Modern roads have made these remote places easily accessible and, at peak times, the queues for the darshan have become the rule, taking away from the spiritual experience; the reason behind the remoteness of the sacred spots, much diluted. It really is in the journey, not the destination. All of the four dhams are snow bound and inaccessible for much of the year. He must need the time to recover!

I can now check one dham on my list, though the order that they ought be visited is Yamunotri-Gangotri-Kedarnath-Badrinath. Trust us to start at the end!


After a hearty breakfast of idli-dosa we were on our way to Auli famous as a ski resort. We took the ropeway to the top through the most beautiful meadows and forests. The oak forest gradually turned to majestic pines and then the open meadow with lazily grazing cows. At last,we knew the reason behind the sweetness in the milk and the reason I did not need to sweeten my tea. Seems to me free-grazing cows do give tastier milk. Now I understand what Barbara, over at Tigers and Strawberries, has been talking about all this time!

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The Valley of Flowers National Park

In Eating Out, Ruminations and rants, Travel on September 17, 2006 at 11:20 pm

As I promised, this blog was going to be also about other stories..and the butterflies (along with the caterpillars) finally make their appearance.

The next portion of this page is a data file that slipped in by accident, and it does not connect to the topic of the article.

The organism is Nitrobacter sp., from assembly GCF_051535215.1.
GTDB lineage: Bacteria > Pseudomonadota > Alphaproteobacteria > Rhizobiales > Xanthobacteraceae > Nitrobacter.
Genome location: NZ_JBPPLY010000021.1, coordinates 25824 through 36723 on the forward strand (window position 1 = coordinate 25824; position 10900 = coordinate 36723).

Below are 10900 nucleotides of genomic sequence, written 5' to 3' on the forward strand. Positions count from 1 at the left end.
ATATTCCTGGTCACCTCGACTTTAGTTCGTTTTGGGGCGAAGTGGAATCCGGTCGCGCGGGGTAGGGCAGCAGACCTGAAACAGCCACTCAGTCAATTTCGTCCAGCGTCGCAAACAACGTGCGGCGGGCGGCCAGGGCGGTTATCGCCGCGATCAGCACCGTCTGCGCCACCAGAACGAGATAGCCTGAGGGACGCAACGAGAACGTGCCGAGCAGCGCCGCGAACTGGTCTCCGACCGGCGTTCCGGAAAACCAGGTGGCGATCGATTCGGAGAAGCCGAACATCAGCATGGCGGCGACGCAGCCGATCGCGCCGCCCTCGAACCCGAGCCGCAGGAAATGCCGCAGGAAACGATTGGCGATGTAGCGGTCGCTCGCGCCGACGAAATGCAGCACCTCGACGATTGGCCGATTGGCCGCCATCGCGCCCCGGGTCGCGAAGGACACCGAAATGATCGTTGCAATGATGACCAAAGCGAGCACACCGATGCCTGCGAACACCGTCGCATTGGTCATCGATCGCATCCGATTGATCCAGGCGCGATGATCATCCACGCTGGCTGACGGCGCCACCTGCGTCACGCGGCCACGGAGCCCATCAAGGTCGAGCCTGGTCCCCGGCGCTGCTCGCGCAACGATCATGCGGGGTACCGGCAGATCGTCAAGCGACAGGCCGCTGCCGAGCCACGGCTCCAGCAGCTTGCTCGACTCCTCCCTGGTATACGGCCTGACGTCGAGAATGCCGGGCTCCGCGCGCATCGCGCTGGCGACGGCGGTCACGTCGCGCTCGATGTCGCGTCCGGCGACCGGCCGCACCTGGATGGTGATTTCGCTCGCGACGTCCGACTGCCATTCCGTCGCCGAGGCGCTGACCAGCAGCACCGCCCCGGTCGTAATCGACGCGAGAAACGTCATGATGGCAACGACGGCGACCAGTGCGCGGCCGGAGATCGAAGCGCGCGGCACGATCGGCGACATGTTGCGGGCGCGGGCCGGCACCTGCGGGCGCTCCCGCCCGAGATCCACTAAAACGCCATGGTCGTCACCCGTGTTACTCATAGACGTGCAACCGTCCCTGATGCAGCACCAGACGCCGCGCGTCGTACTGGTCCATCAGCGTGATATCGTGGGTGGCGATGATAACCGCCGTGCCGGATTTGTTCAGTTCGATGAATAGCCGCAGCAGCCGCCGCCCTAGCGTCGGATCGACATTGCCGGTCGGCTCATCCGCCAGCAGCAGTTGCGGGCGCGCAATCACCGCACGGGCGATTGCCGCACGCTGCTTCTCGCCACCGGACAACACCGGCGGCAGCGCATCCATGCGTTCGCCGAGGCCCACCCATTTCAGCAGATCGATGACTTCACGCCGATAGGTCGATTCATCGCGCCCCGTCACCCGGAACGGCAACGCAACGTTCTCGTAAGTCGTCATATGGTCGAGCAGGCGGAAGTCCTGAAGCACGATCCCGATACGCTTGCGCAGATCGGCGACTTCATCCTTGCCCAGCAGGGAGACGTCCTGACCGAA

Our group consisted of the husband and I, three of his college-mates from BKPS, Pune (Kiran-Anju, and Prasad) and Anagha, Prasad’s wife. Barring Anagha, we are all over 40 and strong believers in ‘life begins at 40’. You’ll agree once you get there. For the record, none of us felt a day over 25.The first day’s drive out of Delhi was the usual grime and noise of small UP towns and we reached Rishikesh in the evening. Next morning we drove leisurely through the Shivalik lower Himalayas to arrive in Joshimuth for the night halt. The following morning we parked the car at Govindghat and started our trek to Ghangria.

lazy villages on the way

Govindghat to Ghangria
What a crazy bunch we were (Kiran and Prasad more than the rest)! The only time we felt we were 40+ was when climbing the last bit of the 15km from Govindghat to Ghangria. There are no overnight halts on the way and the distance has to be covered at a stretch. It took us all of 8 hours! The locals do it in 3! But then we did stop often to eat and drink (and catch our breath!).

Maggie break on way to Ghangria

The last 3km stretch is the killer! It is steeper and with the day and your energy ebbing, you finally hit the wall. Anagha felt some high-altitude sickness and Anju tried to feign a heart-attack, but Prasad made them walk anyway! I would like to state here that I was walking ahead of the pack, with only Vijay and Kiran (on ponies) beating me to the ‘summit’.

The Valley of Flowers